Okay. I mentioned going to see the Ghosts at the Parkside cafe in Potrero Hill last Thursday. Here's the review:
As I said earlier, musicians with keen senses of humor donning primitive Halloween costumes and getting wildly intoxicated -- these are my kind of people, living my kind of dream. My friends and I got to the Parkside a few songs into the Ghosts' set, but I was dead set on doing my journalistic duties, so I obtained a set list from one of the rocking undead after the show and it goes like this:
Idaho Jack the Ripper Bloody Mary The Tavern Death Pt. II Sell It to the Man Sexy Dance Death Pt. II Gravedigger Revenge of the Cybermen
The Ghosts -- who were all clad in white sheets with the eye- and mouth-holes cut out -- consist of a drummer, a bassist, a keyboardist, a guitarist and a determinedly interactive lead singer. The keyboard player and bassist were female. The drummer, Mike Dead, appeared to be either drunk to the point of sickness or feigning the same. The bassist, keyboardist and lead singer wore Chuck Taylors. The guitarist was playing a Gibson hollow body, the bassist what appeared to be a lefthanded Fender Stratocaster bass guitar.
The music -- I think we got there during Tavern -- was punk/surf in style. I'm not too familiar with these genres -- though, I might add, completely open to elucidation thereupon -- so forgive me if my descriptions sound amateurish; to wit, one of the songs had a guitar riff that sounded like the theme to "The Munsters" and another a riff that sounded like the B-52s' "Rock Lobster." The keyboard sound definitely added a '60s surfer feel to the music.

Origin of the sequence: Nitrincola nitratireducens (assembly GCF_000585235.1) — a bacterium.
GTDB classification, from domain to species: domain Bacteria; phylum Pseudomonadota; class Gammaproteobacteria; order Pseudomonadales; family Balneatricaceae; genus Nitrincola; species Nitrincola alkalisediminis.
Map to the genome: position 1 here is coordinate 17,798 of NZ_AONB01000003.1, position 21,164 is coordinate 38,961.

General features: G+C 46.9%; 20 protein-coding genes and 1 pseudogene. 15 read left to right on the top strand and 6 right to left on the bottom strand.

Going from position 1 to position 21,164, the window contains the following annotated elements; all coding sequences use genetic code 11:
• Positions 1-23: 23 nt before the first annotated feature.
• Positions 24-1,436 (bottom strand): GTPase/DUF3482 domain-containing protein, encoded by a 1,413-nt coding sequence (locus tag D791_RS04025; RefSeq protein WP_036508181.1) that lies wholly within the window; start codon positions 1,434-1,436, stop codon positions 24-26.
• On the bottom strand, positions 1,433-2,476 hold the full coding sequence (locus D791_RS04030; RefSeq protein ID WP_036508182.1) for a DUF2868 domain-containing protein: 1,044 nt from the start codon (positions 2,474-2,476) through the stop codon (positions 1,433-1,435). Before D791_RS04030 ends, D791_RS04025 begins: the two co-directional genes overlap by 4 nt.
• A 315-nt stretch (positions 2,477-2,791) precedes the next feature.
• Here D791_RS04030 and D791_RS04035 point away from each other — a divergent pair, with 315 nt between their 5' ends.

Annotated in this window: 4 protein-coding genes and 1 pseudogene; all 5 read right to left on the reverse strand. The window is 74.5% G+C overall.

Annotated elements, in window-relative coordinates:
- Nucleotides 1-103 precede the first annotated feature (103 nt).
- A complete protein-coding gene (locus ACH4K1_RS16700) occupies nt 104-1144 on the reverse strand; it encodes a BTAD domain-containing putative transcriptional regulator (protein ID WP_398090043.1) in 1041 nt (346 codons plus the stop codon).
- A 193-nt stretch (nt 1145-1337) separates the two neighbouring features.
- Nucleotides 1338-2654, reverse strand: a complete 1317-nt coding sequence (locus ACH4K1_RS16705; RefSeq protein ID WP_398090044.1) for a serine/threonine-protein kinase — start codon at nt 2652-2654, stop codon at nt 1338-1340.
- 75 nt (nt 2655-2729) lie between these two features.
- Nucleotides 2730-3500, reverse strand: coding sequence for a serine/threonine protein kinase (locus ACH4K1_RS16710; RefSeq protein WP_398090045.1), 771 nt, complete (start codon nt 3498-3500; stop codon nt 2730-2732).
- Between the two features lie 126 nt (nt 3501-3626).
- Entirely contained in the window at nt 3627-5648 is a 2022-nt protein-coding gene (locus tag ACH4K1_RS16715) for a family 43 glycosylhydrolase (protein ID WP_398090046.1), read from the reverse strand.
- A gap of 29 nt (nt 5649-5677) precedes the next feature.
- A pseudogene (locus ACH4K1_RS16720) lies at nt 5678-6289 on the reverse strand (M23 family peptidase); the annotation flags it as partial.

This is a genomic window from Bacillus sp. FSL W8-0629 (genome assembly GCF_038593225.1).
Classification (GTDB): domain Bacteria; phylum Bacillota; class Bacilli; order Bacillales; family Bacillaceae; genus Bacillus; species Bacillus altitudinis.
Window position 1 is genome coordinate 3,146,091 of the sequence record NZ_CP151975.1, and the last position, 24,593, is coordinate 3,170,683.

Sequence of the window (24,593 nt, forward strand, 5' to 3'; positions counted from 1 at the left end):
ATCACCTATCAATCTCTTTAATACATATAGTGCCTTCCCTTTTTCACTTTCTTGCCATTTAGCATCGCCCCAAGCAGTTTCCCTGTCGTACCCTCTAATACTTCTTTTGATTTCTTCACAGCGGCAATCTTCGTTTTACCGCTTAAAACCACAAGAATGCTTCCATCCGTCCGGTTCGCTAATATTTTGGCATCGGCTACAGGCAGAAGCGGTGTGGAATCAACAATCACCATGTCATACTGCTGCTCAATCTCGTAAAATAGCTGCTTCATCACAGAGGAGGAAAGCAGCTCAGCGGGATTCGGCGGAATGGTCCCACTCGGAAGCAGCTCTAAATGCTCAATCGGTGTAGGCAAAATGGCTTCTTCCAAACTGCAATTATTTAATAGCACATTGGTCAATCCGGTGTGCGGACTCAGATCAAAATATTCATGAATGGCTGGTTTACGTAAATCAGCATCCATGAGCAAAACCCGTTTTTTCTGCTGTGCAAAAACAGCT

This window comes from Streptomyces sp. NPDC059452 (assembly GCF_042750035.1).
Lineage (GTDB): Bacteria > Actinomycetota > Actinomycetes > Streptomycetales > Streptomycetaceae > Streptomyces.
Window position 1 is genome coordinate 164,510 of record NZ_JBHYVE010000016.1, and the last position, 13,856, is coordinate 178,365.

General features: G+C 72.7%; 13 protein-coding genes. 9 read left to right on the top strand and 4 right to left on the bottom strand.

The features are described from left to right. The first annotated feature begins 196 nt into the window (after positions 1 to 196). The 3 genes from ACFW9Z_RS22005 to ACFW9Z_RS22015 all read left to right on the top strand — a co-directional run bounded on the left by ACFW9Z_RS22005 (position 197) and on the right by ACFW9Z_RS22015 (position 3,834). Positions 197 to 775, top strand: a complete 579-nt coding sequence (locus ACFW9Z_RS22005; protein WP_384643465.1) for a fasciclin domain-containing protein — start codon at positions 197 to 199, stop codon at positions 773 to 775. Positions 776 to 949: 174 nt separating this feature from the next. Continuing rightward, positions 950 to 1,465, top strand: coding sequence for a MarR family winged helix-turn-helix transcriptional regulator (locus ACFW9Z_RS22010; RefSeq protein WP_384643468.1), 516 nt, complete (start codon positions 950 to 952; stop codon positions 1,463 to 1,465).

Regardless of what category the experience might fit into, it was very entertaining. The lead singer capered around the floor, engaging and mugging with members of the audience (including members of the next band, the "Bitter Pills," who happily obliged), and at one point mauled a hapless candy-cigarette girl. She did not reciprocate his invitation to dance and left shortly thereafter, apparently not having seen the brilliant humor in it all. I button-holed her outside, as she was hopping into a car, and she said, in broken English, that she deemed the encounter to have been "dangerous." (I'm sympathetic to her culture shock, but the only real danger she was in was that of having the stick shaken out of her ass.) She sounded Eastern European and the sight of her driving off in a Toyota Tercel to her next destination with an unexplained old man at the wheel (father? uncle? candy pimp?) constituted a sad counterpoint to the evening's festivities.
The lead singer also stopped at the bar for a beer, did a Jaeger shot through his eye hole and, during the last song, dragged the guitarist around the floor by his ankle. There was also merry banter with the fans, some of whom booed lustily following different songs. When an audience member pointed out that he could see the band in the mirrors lining the back wall (I thought this applied to vampires) and wondered what was up with that anyway?, the band ducked down low before the lead singer explained that "we gotta know just how good we look."
After the show, the band left for awhile and then filtered back in incognito, having doffed their sheets, though with a little observation you could tell who was who. (The keyboardist and bassist have the same funky shoulder-length haircut.) Only the lead guy preserved his anonymity and this is perhaps just as well, as far as any liability issues are concerned. To sum, the Ghosts rock hard. I predict a mosh pit will soon develop. I'll be back at the Parkside to check it out.